In 1990, attorney Mike Godwin introduced what became known as “Godwin’s Law,” the contention that if an electronic discussion (regardless of topic or scope) goes on for long enough, sooner or later someone will compare someone to Hitler.
Philosopher Leo Strauss referenced something similar back in 1951, coining the means of argument that compares an opponent’s view to that of Hitler as “reductio ad Hitlerum.”
Over recent weeks, some critics of the U.S. administration have characterized its approach to curbing Iran’s nuclear weapons as dangerous appeasement, and President Obama as a reincarnation of British Prime Minister Neville Chamberlain, who famously crowed that the 1938 Munich Agreement with Germany heralded “peace for our time.” Less than a year later, of course, Germany would invade Poland and Europe would be plunged into World War II.
Needless to say, even for those among us who consider the Iran deal ill-advised, there is a considerable gulf between proudly waving a piece of paper as proof of an evil man’s good will and an arduously crafted and enforceable agreement requiring an evil regime’s submission to intrusive inspections and monitoring.
But, inflated though it was, the Obama-Chamberlain comparison was one thing.
Another thing entirely was Republican presidential candidate Mike Huckabee’s contention last week that President Obama was marching Israelis “to the door of the oven.” The candidate — no other way to read it — was calling the president a Nazi.
I have personally always found Mr. Huckabee’s voice to be a refreshing one in the political arena. On moral and educational issues, the former Arkansas governor and Southern Baptist minister generally reflects ideals valued by most religious Jews. He has visited Israel numerous times. And he has a sense of humor (very important in my book), as evident in his naming the musical band he formed “Capitol Offense.”
But his Iran deal comment was grotesque.
To be sure, the designs of Iran’s leaders today can certainly be compared to those of Germany’s 77 years ago. That doesn’t, however, make anyone who wants to thwart Iran’s nuclear weapon dreams without declaring war a Hitler.
Criticism of Mr. Huckabee’s words drew fire not only from Democratic politicians but from nonpartisan groups like the ADL, and from Israeli officials. Israel’s ambassador to Washington, Ron Dermer, called the comment inappropriate, and Israeli Transport Minister Yisrael Katz, while stressing that Mr. Huckabee was “genuinely concerned” with Israel’s future, said: “Dear Mr. Huckabee, no one is marching Jews to the ovens anymore.”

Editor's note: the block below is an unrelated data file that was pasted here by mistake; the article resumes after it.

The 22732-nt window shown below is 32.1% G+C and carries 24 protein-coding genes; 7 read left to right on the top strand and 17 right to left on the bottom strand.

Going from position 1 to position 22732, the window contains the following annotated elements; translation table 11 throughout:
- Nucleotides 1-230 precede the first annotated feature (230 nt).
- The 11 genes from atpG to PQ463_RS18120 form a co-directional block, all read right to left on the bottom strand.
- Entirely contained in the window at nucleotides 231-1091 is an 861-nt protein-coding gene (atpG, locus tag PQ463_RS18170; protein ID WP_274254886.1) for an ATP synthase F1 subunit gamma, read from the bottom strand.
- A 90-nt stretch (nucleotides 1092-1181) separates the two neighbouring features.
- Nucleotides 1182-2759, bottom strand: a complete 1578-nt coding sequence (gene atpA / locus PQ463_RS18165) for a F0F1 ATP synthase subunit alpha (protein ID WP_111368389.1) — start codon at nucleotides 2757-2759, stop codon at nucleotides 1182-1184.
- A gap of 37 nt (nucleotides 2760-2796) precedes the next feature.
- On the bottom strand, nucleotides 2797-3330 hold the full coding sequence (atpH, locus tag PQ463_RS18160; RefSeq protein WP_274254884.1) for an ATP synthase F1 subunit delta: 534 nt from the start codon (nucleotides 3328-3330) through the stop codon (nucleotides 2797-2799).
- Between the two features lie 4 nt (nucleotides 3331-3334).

Mr. Katz’s chiding, however, came from a brash Zionist place, evident from his further words: “That is why we established the State of Israel and the Israel Defense Forces; and if necessary, we will know how to defend ourselves by ourselves.”
To those of us familiar with the phrase kochi v’otzem yadi, such braggadocio is saddening. In this case, though, it’s also entirely beside the point. What was offensive about Mr. Huckabee’s words wasn’t their insinuation that Israel is helpless; it was the vulgarity of the comment itself.
To wax meta, the comment is itself a comment — on the state of political discourse in the United States today. Yes, there has always been a measure of rudeness in political partisanship, a small serving of snark in the way politicians and their fans refer to other politicians and theirs.
But there once was some degree of dignity that reined in excess when it came to political speech. No more, though. Decorum has left the building.
Part of the blame, of course, is the media. Not just talk radio and other electronic forms of verbal blood sport. But print media too, which seem to endorse not only “If it bleeds, it leads,” but “If it’s hating, it’s a high rating.”
And so, politicians eager for attention vie to outdo each other (and in Mr. Trump’s case, to outdo himself) in outrageousness, hoping to seize the news cycle for a day, or even a few hours. That all the shameful showboating seems to garner increased support says something about at least part of the contemporary electorate, and it’s not pretty.
What’s even more disturbing, though, is that even Jews are drawn into the jeering crowd around the boxing ring.
“The response from Jewish people,” Mr. Huckabee said as the criticism of his “oven” remark swirled around him, “has been overwhelming positive.” How overwhelmingly sad.
There’s hope, though. Later, the candidate admitted that “Maybe the metaphor [of the oven] is not a good one.”
If he continues on that more thoughtful track, he may yet win back his dignity. And who knows? Maybe it will even prove contagious.